WOBURN, MA – Assistant Speaker Katherine Clark (MA-05) announced today that the American Rescue Plan includes $4 million for the Woburn Public School district, a portion of the over $3.1 billion in emergency education funding to support Massachusetts schools and families.

"When President Biden signed the American Rescue Plan into law last month, we knew that help was on the way. Today, I'm happy to announce just how substantial that aid will be for Woburn schools, families, and child care providers," said Assistant Speaker Clark. "With this funding, Woburn schools, and schools across the district, will be able to open their doors and provide essential services to keep the entire school community safe. This pandemic and its physical, emotional, and economic fallout have made life increasingly hard for students and families, but this funding provides vital relief to get the Commonwealth and country back on its feet."

"The bipartisan action that Congress took to pass the ARP will impact the Woburn Public Schools and the City of Woburn in so many positive ways," said Matthew Crowley, Superintendent of Schools for the Woburn Public Schools. "Not only will we be able to provide much-needed academic and social-emotional support for our students who were most impacted by the pandemic, but we will also be able to hire the best and brightest from our community to provide this support. Never before have I seen such an investment in what is right for our kids and schools."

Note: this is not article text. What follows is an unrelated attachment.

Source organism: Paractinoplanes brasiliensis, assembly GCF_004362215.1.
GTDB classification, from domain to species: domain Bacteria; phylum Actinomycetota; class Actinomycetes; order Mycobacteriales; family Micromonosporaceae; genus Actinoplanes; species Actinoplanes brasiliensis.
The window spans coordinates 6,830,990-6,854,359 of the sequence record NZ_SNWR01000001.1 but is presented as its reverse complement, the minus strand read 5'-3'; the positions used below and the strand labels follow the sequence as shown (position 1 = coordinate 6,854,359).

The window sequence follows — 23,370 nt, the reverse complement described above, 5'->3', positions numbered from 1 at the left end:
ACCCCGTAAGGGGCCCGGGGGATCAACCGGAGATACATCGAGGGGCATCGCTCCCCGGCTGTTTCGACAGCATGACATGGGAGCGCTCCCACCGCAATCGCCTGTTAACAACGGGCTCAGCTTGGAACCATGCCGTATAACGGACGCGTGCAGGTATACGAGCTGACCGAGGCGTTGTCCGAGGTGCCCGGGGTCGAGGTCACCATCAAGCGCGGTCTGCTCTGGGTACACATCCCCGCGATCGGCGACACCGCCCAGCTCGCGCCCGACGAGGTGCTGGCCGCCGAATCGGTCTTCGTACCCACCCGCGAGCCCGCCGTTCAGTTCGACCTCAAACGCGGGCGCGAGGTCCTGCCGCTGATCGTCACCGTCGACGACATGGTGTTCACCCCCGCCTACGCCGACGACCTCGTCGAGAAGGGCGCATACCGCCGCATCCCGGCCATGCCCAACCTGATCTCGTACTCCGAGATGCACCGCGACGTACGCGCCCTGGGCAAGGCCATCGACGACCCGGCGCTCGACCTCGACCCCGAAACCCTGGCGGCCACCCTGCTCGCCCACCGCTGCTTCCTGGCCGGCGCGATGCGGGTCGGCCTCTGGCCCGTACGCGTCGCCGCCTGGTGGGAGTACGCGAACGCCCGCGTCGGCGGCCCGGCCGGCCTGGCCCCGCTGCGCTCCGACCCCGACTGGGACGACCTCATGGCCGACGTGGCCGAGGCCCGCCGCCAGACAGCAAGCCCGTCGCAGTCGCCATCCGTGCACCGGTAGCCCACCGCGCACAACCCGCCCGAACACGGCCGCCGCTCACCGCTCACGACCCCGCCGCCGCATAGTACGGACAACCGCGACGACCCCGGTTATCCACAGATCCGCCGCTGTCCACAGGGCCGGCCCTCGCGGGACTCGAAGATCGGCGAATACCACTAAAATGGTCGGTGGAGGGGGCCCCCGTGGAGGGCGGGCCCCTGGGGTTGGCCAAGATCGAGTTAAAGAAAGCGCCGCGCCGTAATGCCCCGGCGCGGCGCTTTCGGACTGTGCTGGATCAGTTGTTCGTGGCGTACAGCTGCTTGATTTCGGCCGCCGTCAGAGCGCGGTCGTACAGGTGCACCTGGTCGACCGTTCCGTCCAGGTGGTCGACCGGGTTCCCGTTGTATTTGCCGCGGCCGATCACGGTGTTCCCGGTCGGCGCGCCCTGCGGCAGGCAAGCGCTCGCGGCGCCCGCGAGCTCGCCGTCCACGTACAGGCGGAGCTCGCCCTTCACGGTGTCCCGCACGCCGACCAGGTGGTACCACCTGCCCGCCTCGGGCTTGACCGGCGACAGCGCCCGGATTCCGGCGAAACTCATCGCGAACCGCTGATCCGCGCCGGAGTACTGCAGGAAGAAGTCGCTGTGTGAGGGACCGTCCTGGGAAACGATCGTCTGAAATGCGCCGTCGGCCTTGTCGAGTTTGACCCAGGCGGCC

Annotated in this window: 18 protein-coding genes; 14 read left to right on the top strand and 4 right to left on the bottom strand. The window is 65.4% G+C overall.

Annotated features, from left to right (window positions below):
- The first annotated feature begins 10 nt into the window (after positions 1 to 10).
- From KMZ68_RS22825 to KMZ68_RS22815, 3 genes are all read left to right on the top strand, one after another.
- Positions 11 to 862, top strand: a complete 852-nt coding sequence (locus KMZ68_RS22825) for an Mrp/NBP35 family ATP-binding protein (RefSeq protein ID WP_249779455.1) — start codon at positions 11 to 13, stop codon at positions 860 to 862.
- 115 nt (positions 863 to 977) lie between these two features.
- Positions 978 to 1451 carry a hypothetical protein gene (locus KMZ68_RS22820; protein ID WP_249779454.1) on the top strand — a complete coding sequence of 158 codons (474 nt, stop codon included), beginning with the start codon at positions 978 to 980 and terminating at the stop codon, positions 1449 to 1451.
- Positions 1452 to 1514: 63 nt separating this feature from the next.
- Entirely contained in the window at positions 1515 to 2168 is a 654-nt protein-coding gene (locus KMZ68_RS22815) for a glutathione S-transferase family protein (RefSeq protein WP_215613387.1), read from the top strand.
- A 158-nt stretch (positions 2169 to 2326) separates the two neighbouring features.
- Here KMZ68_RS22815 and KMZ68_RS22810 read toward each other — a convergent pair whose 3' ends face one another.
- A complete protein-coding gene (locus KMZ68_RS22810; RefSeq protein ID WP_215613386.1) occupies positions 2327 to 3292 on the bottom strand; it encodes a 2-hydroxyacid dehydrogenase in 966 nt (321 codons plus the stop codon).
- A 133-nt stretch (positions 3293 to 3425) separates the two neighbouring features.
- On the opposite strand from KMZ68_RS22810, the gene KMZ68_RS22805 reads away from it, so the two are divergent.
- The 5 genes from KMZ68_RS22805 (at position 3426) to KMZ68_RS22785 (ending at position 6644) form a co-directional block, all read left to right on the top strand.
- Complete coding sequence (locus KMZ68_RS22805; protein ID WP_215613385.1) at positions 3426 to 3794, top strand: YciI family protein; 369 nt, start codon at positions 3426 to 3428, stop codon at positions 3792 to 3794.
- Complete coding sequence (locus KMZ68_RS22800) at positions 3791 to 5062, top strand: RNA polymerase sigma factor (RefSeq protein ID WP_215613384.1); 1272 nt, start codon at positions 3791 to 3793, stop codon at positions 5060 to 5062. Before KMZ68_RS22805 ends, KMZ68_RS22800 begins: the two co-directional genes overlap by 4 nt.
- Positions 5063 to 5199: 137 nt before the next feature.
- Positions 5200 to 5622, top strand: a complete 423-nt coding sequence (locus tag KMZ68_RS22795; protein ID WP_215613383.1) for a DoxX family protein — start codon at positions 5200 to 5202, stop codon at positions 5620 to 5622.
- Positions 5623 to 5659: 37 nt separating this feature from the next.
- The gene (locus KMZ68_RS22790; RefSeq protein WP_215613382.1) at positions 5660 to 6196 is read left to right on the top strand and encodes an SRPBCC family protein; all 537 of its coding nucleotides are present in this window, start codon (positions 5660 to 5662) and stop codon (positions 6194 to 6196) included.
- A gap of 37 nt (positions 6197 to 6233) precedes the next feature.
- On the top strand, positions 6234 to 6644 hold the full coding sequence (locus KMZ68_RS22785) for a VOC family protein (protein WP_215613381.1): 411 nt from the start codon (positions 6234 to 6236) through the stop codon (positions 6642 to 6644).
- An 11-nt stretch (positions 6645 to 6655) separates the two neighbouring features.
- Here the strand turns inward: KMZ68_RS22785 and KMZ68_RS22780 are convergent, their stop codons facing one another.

In total, Massachusetts will receive an estimated $512,000,000 for child care providers and families, $13,628,000 for Head Start programs, $1,830,128,000 for K-12 schools, and $825,467,000 for higher education institutions.

Nationwide, the American Rescue Plan provides:

  • More than $120 billion for the Elementary and Secondary School Emergency Relief Fund, which will give schools the resources they need to reopen safely for in-person instruction and address the significant impact of the pandemic on students' education and well-being.
  • $40 billion for the Higher Education Emergency Relief Fund, which is awarded directly to institutions of higher education. At least half of the funding institutions receive must be distributed to students in the form of emergency grants to prevent hunger, homelessness, and other hardships caused by COVID-19.
  • $39 billion in supplemental funding for child care, which will help child care providers keep their doors open and reduce costs for struggling families.
  • $1 billion in emergency funding for Head Start, which will be used to maintain access to services for children and families.


Original story here.